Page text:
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  22. A. Manion (1999). George Couvalis, Philosophy of Science: Science and Objectivity. [REVIEW] Australasian Journal of Philosophy 77 (2):234.
  23. JohanArnt Myrstad (2004). The Use of Converse Abduction in Kepler. Foundations of Science 9 (3):321-338.
    This paper explains how Kepler in his ``War onMars'' applied systems of models organized bothin a perspectival and in a stratifiedconceptual sense. With the help of thesesystems Kepler worked out successively moredeterminate models for the planetary orbits.Along the way he discovered the Keplerian lawsas consequences of the distance rule, hisleading regulative principle. The selection ofdecisive, so called privileged, observations,as well as the determinate geometrical andkinematical description of the phenomena,result from the application of this principleto the developing of models. Kepler's method (...)
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  24. María G. Navarro (2010). Intelligent Environments and the Challenge of Inferential Processes. Tijdschrift Voor Filosofie 72 (2):309-326.
  25. Ilkka Niiniluoto (2008). Unification and Abductive Confirmation. Proceedings of the Xxii World Congress of Philosophy 43:151-156.
    According to the traditional requirement, formulated already by William Whewell in his account of the “consilience of inductions” in 1840, an explanatory scientific theory should be independently testable by new kinds of phenomena. A good theory should have unifying power in the sense that it explains and predicts several mutually independent phenomena. This paper studies the prospects of Bayesianism to motivate this kind of unification criterion for abductive confirmation.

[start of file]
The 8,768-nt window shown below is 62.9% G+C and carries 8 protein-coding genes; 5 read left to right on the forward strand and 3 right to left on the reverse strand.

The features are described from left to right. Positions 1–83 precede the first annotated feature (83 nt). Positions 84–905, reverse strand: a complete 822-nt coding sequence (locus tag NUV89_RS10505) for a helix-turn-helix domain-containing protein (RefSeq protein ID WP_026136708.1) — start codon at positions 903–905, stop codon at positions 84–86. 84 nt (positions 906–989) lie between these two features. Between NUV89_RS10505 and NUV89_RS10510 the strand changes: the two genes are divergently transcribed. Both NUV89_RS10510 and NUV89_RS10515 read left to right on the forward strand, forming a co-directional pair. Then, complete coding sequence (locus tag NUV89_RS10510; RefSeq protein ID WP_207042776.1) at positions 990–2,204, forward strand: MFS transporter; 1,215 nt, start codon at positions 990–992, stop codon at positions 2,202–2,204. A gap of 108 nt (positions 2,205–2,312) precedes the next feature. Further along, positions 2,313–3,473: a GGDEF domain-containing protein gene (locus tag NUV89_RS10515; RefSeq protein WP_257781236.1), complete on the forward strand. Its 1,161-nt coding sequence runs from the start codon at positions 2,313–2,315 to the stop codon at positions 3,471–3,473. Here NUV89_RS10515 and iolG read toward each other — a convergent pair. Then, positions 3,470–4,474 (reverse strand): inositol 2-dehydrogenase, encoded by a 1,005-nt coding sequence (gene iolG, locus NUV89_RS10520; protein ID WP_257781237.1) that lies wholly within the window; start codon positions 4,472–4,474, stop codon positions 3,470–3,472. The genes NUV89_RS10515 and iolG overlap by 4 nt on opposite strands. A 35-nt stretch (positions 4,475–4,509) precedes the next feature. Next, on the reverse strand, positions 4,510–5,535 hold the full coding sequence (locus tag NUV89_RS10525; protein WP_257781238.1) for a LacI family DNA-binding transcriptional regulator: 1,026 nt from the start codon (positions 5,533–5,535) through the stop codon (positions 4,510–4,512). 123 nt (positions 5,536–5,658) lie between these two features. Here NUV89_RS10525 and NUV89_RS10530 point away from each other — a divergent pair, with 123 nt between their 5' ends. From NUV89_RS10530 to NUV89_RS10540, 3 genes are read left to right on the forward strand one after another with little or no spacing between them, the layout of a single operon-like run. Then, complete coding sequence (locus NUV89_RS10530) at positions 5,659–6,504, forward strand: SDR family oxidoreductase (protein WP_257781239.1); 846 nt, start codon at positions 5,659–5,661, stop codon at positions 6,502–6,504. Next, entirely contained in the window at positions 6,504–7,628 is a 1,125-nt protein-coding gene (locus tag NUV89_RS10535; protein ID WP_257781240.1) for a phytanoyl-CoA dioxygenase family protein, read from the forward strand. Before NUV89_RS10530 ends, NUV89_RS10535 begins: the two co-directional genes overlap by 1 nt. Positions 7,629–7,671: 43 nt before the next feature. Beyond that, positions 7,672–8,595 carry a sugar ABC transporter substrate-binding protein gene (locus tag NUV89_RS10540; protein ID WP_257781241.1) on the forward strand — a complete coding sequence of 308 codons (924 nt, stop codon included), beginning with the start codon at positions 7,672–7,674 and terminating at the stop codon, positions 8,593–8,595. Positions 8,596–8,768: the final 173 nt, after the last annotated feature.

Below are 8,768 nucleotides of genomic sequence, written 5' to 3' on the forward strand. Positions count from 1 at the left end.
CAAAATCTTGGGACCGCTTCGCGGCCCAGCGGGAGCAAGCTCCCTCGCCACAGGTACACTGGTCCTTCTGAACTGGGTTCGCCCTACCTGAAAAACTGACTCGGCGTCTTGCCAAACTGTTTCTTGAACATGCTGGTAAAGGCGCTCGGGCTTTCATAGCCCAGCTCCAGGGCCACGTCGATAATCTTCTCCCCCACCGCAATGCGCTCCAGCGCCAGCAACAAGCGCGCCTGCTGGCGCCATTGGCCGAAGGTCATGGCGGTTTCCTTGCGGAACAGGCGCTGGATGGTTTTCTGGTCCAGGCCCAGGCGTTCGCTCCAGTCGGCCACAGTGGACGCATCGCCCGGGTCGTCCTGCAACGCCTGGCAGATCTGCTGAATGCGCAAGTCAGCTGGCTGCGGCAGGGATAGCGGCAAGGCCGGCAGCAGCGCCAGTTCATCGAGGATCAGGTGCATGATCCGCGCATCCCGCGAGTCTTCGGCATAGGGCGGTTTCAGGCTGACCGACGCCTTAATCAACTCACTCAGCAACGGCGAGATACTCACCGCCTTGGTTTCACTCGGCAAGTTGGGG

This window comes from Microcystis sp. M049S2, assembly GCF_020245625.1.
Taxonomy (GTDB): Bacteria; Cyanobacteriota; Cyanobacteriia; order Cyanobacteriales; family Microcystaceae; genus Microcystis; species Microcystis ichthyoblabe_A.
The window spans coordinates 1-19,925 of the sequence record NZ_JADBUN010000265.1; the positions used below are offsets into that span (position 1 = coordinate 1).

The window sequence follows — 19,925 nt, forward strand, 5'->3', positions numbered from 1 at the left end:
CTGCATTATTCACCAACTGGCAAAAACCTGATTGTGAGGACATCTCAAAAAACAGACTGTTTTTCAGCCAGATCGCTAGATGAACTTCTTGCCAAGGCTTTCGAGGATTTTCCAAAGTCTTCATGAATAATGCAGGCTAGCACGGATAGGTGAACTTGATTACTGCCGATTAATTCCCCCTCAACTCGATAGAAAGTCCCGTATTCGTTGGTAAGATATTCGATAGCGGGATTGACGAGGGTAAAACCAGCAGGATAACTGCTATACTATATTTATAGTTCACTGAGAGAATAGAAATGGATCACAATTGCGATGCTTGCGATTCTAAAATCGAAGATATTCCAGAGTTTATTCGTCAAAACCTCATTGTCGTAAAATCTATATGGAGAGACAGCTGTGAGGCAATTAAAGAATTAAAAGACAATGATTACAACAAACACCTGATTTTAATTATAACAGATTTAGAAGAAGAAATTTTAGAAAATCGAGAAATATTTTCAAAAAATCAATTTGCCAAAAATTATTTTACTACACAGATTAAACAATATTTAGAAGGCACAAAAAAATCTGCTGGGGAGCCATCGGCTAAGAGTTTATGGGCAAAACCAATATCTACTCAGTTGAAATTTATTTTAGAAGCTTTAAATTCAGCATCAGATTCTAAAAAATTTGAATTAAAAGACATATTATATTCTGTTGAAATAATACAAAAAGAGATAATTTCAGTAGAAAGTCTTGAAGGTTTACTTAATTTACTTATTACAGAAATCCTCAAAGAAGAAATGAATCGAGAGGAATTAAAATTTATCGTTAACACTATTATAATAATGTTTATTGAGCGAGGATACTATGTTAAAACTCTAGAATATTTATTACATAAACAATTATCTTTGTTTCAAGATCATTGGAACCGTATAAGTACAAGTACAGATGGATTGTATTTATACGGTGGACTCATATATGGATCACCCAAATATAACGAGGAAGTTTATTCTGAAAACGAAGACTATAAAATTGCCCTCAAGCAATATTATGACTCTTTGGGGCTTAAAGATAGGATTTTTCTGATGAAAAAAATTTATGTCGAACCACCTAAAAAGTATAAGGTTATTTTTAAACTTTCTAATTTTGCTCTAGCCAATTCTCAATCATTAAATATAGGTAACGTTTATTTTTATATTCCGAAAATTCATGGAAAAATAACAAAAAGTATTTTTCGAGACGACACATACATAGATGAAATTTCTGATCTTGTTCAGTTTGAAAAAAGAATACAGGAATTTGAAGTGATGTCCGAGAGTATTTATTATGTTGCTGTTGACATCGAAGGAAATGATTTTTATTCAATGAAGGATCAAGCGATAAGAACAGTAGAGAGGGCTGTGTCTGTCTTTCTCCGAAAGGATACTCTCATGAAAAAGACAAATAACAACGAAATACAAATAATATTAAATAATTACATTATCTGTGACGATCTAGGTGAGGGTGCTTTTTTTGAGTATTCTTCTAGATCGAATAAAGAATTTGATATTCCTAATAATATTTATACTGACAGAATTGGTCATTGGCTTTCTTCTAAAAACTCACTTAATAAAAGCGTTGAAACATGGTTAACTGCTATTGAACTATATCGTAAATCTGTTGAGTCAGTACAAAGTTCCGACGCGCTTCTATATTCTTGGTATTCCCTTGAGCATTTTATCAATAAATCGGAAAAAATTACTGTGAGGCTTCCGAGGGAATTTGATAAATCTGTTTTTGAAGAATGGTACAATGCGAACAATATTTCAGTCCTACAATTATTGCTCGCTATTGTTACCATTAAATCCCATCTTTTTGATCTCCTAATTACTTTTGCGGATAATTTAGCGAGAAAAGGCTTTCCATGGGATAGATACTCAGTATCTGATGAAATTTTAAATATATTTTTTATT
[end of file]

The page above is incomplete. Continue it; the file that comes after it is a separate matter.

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  26. Woosuk Park (2012). Abduction and Estimation in Animals. Foundations of Science 17 (4):321-337.
    One of the most pressing issues in understanding abduction is whether it is an instinct or an inference. For many commentators find it paradoxical that new ideas are products of an instinct and products of an inference at the same time. Fortunately, Lorenzo Magnani’s recent discussion of animal abduction sheds light on both instinctual and inferential character of Peircean abduction. But, exactly for what reasons are Peirce and Magnani so convinced that animal abduction can provide us with a novel perspective? (...)
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  27. Herman Parret (ed.) (1994). . John Benjamins Publishing Company.
  28. Alejandro Ramírez Figueroa (2009). Atocha Aliseda, Abductive Reasoning. Logical Investigations Into Discovery and Explanation. Revista de filosofía (Chile) 65:223-226.
    Abductive Reasoning: Logical Investigations into Discovery and Explanation is a much awaited original contribution to the study of abductive reasoning, providing logical foundations and a rich sample of pertinent applications. Divided into three parts on the conceptual framework, the logical foundations, and the applications, this monograph takes the reader for a comprehensive and erudite tour through the taxonomy of abductive reasoning, via the logical workings of abductive inference ending with applications pertinent to scientific explanation, empirical progress, pragmatism and belief revision.